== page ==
The Fort Pillow massacre was one of the worst blots on the record of Confederate troops during the American Civil War. Fort Pillow was located on the Tennessee bank of the Mississippi River, and had fallen into Union hands in May 1862. However, even two years later, and with the main fighting now focused on the road to Atlanta, Confederate raiders still forced the Union to maintain garrisons across the occupied south.
One of the best known of those raiders was Nathan Bedford Forrest. He had been commanding the cavalry of the army in Tennessee, but after the Confederate victory at Chickamauga (19-20 September 1864), he had fallen out with General Bragg (as had so many others), and refused to serve under him any longer. While Bragg settled down to besiege Chattanooga, Forrest headed back to an independent command in Mississippi.
In March 1864, Forrest took a division of cavalry (about 1,500 men), on a raid north through western Tennessee, that actually reached as far north as Paducah, Kentucky. It was on his way back south that Forrest and his men committed what is now generally accepted as a massacre.
Fort Pillow was garrisoned by one regiment of black troops, numbering 262, and a cavalry detachment of similar size, for a total of 557 men. On 12 April Forrest’s men attacked the fort. After a brief fight they overwhelmed the garrison. Confederate losses were fairly low (14 killed and 86 wounded). Union losses were much heavier. Of the garrison of 557 men, 231 were killed, 100 wounded and 226 captured. Only 75 of the 262 black troops were amongst the captured.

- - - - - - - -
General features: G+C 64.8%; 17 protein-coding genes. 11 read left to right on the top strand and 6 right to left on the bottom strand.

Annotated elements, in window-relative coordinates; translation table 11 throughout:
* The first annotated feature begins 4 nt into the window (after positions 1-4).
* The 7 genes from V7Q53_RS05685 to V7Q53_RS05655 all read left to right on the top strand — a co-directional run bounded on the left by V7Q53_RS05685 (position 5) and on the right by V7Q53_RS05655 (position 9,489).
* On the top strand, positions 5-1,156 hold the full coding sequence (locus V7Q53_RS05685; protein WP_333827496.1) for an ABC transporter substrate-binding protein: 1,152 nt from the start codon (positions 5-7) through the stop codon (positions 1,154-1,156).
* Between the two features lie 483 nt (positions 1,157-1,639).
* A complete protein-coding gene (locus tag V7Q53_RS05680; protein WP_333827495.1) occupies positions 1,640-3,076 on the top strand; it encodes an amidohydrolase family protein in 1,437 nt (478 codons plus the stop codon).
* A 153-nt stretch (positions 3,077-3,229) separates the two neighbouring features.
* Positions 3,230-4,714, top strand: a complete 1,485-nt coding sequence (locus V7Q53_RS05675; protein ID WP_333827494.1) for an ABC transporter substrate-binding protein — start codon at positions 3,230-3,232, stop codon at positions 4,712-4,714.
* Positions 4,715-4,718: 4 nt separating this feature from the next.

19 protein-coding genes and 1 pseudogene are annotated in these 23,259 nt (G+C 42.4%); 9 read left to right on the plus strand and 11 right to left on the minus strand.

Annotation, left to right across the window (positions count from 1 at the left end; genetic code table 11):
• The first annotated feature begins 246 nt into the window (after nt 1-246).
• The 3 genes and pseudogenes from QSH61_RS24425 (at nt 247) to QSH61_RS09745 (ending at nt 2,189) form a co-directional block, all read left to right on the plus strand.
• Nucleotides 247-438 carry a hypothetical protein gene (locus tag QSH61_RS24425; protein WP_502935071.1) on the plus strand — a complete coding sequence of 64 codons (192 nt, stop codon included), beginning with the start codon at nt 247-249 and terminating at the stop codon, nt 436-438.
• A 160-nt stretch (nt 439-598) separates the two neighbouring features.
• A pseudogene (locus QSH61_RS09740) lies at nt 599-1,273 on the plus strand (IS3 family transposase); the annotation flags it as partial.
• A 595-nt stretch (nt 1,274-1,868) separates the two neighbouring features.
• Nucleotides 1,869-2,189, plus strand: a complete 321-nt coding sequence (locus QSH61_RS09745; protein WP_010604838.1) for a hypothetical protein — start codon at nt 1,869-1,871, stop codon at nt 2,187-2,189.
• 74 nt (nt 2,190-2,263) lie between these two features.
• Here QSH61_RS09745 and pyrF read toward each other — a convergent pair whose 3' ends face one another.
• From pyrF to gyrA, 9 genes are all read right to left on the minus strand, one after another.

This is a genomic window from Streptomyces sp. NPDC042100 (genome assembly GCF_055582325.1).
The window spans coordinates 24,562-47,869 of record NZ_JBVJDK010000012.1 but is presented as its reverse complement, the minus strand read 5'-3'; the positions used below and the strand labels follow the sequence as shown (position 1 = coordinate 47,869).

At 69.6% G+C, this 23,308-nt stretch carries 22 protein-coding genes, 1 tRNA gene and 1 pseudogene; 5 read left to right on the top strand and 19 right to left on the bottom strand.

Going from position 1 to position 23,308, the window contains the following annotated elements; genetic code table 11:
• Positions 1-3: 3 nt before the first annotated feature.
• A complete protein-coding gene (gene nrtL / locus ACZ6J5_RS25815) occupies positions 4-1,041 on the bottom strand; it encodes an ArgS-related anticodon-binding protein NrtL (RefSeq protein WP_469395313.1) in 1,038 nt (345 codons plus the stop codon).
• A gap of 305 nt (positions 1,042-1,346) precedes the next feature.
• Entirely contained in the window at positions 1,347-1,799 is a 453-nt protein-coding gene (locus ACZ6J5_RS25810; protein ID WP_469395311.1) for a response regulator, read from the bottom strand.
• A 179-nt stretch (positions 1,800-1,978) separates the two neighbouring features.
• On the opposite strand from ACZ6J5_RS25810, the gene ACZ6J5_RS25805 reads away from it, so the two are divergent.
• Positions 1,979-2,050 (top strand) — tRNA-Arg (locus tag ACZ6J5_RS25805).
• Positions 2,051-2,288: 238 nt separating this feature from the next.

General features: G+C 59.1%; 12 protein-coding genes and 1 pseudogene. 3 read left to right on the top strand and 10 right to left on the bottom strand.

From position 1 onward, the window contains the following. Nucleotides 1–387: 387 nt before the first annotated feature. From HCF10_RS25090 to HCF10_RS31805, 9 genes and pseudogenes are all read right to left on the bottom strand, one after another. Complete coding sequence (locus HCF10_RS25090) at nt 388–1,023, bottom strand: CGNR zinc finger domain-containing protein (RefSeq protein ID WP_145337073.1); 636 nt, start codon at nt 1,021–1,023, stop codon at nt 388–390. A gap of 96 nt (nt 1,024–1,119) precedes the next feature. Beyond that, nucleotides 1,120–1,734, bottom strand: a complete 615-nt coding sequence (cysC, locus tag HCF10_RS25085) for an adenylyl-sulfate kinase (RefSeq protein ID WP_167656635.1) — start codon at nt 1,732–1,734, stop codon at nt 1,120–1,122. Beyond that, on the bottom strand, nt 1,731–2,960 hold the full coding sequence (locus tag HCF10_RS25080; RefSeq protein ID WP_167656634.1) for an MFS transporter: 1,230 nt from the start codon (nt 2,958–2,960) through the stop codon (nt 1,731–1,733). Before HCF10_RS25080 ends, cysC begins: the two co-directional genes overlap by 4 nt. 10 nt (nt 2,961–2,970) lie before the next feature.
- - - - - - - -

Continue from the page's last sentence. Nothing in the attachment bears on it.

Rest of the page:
The very high number of dead immediately attracted attention. The Federal commander of the fort, Major William Bradford, was conveniently killed ‘while attempting to escape’. Despite southern denials at the time, it seems clear that several dozen black soldiers were killed after they had surrendered. The Confederacy had an ambiguous attitude to the presence of black soldiers in the Union army. On the one hand their view on the racial inferiority of their slaves made it hard for them to accept that black soldiers would be able to fight. On the other hand the Union’s black soldiers soon proved that they could indeed fight, and often very well indeed. Fort Pillow was the most visible outbreak of a Confederate fury at the very idea of black soldiers. The Fort Pillow massacre and a suitable response to it was the subject of some days debate in Lincoln’s cabinet. In the end, they could not find a response that would not risk escalating beyond control. Meanwhile, black soldiers continued to play a major, and increasing, role in the Union war effort, providing nearly 200,000 men to the northern war effort.